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Region's mansions mark time of opulence

| Friday, Aug. 23, 2013, 8:57 p.m.
The King family owned Baywood, a white-painted brick Italianate home. Here, Alexander and Cordelia King raised four children. After a descendant left the home to the city of Pittsburgh in 1954, the building played host to generations of children who took art classes in its rundown, yet still impressive, rooms. By 1994, the home was back in private hands and has been handsomely restored.
“Images of America: Pittsburgh’s Mansions”
The King family owned Baywood, a white-painted brick Italianate home. Here, Alexander and Cordelia King raised four children. After a descendant left the home to the city of Pittsburgh in 1954, the building played host to generations of children who took art classes in its rundown, yet still impressive, rooms. By 1994, the home was back in private hands and has been handsomely restored.
One of the grandest of Pittsburgh's Gilded Age mansions was the estate of Richard Beatty Mellon and Jennie King Mellon, which sat atop a hillside along Fifth Avenue in Shadyside. Designed by Alden & Harlow in 1911, the 65-room home featured a stained glass Tiffany mural at the head of its grand staircase, part of which is in the collection of the Carnegie Museum of Art. The home was demolished in 1940 after being donated the the city of Pittsburgh and today is the site of Mellon Park.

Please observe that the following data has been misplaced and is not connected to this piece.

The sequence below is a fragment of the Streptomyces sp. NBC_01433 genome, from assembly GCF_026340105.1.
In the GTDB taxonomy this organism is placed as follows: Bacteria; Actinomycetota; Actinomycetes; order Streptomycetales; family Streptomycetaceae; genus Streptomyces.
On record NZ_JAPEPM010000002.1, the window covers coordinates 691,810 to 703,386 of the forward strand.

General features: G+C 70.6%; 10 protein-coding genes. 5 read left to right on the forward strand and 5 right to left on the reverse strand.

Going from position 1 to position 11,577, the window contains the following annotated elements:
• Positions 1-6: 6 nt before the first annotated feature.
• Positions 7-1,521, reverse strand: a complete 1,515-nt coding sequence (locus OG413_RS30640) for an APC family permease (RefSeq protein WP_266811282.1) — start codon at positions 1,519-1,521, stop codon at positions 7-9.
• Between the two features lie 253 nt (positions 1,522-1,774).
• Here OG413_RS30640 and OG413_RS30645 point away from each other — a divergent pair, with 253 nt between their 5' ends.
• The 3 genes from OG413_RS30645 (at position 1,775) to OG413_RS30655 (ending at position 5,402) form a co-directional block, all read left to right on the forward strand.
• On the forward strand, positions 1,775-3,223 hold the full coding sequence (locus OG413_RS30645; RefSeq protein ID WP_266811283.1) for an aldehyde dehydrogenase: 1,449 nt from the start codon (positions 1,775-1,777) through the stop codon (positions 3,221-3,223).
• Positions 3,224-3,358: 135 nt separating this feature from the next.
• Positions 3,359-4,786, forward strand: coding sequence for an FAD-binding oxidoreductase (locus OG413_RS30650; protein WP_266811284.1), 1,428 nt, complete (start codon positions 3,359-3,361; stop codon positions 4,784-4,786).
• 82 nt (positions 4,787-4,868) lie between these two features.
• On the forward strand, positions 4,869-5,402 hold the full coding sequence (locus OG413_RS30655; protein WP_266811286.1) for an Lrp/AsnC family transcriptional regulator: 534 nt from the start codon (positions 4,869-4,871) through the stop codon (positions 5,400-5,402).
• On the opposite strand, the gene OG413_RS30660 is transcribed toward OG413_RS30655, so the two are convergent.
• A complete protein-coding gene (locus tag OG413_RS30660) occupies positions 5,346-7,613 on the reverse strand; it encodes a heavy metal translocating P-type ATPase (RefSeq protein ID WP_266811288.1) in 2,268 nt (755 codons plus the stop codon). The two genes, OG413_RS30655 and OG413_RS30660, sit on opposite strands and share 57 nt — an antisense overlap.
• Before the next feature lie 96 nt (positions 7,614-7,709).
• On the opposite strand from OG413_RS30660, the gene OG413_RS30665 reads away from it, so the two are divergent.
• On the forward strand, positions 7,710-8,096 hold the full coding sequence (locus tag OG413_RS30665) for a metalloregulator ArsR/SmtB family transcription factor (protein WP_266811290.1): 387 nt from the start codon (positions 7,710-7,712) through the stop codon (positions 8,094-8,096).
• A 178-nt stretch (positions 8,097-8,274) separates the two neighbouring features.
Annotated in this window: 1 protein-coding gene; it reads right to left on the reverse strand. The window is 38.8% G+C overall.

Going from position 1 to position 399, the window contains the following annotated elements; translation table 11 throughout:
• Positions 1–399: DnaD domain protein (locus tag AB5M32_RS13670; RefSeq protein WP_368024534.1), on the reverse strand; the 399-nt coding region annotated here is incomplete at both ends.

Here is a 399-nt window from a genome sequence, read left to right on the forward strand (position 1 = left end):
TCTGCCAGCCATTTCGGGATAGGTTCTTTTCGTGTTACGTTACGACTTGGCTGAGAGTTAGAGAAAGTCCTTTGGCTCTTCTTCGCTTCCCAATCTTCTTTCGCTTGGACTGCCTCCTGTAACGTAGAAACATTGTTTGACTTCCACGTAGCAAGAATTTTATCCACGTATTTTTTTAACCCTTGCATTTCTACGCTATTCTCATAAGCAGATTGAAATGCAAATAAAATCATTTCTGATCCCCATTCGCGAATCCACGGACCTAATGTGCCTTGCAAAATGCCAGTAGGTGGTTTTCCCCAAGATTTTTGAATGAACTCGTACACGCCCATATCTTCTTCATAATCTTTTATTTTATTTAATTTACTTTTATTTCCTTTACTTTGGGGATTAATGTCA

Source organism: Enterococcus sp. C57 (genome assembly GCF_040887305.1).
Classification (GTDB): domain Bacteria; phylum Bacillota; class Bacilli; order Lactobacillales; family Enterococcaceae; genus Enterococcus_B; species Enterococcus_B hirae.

“Images of America: Pittsburgh’s Mansions”
One of the grandest of Pittsburgh's Gilded Age mansions was the estate of Richard Beatty Mellon and Jennie King Mellon, which sat atop a hillside along Fifth Avenue in Shadyside. Designed by Alden & Harlow in 1911, the 65-room home featured a stained glass Tiffany mural at the head of its grand staircase, part of which is in the collection of the Carnegie Museum of Art. The home was demolished in 1940 after being donated the the city of Pittsburgh and today is the site of Mellon Park.